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The unedited full-text of the 1906 Jewish Encyclopedia
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KUSTENDIL:

Bulgarian city in the north of Macedonia, near the Servian city of Nish. Jews must have settled at Kustendil before the beginning of the eighteenth century; a tombstone in the local cemetery bears the date 5509 (= 1749), and from 1680 to 1750 Samuel Haravon was chief rabbi. The rabbinical writer Mordecai Conforte, author of a collection of sermons, "Ḳol Shemu'el" (Salonica, 1787), lived here at the end of the eighteenth century. The following three chief rabbis of Kustendil belong to the nineteenth century: Baruch Halevy (1840); Abraham Meshullam (1850); and Abraham Meborak (1855).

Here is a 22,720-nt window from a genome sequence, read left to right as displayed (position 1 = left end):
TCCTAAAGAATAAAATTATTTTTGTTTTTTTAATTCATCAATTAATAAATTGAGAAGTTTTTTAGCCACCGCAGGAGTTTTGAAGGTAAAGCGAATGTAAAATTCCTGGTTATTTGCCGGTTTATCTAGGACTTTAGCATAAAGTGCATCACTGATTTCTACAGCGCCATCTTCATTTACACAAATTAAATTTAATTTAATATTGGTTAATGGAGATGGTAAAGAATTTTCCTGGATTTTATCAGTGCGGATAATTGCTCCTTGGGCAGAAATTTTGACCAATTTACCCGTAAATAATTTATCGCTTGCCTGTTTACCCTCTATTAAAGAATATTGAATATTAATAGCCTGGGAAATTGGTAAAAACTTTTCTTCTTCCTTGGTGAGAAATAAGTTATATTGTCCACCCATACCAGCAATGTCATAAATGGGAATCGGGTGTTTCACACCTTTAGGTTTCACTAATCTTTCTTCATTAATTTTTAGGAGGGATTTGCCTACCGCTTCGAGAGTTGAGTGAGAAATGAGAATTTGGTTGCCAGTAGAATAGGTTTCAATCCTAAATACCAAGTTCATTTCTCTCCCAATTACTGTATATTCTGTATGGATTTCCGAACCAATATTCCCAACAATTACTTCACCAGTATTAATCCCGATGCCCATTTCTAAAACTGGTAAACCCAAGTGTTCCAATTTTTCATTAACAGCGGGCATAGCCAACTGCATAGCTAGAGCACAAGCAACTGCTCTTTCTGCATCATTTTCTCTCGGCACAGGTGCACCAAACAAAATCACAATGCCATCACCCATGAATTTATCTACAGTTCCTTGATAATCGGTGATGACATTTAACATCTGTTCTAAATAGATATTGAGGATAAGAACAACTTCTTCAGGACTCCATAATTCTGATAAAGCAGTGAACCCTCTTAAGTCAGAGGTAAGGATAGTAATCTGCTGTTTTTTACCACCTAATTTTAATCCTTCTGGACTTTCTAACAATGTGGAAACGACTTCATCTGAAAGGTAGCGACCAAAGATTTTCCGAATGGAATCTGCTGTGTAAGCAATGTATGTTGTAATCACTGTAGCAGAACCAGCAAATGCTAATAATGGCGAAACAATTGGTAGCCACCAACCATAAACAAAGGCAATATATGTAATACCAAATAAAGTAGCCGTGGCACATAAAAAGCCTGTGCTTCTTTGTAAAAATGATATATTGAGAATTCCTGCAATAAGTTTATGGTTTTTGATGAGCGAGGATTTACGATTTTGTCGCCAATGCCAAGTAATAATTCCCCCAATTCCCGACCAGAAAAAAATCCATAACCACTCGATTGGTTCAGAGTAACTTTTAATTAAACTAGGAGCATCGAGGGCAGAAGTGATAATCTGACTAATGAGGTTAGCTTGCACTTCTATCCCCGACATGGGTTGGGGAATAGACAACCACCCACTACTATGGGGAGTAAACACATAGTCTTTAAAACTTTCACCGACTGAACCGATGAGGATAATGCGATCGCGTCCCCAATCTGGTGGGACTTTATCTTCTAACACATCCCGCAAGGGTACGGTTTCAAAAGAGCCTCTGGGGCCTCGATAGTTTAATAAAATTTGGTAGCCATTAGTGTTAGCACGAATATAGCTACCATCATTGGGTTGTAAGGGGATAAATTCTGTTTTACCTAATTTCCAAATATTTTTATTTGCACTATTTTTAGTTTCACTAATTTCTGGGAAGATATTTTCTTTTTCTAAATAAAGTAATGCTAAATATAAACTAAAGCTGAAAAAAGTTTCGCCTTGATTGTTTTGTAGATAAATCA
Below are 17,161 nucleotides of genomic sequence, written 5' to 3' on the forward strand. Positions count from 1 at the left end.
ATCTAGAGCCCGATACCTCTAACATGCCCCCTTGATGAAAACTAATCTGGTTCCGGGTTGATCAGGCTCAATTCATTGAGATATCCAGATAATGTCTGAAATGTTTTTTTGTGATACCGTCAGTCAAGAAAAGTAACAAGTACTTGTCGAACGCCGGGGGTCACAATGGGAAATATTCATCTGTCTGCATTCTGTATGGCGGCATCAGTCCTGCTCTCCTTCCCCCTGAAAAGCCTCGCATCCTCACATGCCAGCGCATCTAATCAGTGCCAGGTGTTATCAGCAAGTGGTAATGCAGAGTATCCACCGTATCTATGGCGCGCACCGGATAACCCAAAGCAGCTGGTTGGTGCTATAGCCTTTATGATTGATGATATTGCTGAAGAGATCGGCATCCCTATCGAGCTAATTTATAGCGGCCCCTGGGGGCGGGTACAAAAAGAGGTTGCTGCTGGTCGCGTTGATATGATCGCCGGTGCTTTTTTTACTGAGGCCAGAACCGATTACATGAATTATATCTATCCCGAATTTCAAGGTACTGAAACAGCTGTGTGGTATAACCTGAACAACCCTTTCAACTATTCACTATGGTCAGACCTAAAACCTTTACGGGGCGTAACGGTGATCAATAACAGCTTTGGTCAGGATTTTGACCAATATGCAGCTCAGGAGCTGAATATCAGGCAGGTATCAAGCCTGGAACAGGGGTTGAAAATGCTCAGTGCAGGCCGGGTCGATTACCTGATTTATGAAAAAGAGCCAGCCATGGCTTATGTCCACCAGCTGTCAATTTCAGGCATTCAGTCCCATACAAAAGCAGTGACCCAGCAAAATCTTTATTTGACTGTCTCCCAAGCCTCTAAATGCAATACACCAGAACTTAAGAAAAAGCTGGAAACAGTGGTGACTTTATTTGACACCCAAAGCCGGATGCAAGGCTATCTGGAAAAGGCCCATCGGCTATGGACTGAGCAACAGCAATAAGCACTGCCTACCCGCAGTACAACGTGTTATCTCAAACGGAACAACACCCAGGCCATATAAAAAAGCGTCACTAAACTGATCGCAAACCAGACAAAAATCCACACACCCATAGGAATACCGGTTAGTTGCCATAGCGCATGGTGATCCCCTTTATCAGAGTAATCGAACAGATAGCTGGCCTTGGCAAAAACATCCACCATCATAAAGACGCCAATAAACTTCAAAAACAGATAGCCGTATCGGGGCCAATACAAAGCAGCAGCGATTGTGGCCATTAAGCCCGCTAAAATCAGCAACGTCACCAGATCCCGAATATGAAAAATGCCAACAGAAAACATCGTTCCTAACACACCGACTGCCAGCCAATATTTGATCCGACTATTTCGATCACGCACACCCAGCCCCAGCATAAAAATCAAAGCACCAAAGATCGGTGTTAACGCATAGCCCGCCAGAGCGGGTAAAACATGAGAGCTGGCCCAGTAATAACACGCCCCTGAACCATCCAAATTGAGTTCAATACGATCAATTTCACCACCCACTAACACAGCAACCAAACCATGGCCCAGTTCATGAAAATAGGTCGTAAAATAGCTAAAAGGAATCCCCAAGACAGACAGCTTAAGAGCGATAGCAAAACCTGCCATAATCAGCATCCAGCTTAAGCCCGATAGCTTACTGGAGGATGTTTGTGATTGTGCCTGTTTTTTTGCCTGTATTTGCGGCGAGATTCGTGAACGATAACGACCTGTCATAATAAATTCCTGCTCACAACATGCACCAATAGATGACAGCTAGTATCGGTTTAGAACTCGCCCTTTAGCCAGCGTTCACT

In 1903 there were 250 Jewish families, or about 1,200 persons, in a total population of 13,000 inhabitants. The affairs of the community are administered by a synagogal committee and a school committee. Every family pays a stated sum each year, which, together with the tax on meat, serves to support the synagogue and a boys' school (150 pupils). The institutions include a synagogue, two batte midrashim, and six benevolent societies. The Jews are engaged in commerce, in the grocery trade, and as tinsmiths and shoemakers.

Bibliography:
  • Anuarul Pentrul Israelitzi, vol. xi., Bucharest, 1885;
  • Hazan, Ha-Ma'alot li-Shelomoh, p. 87.
D. M. Fr.
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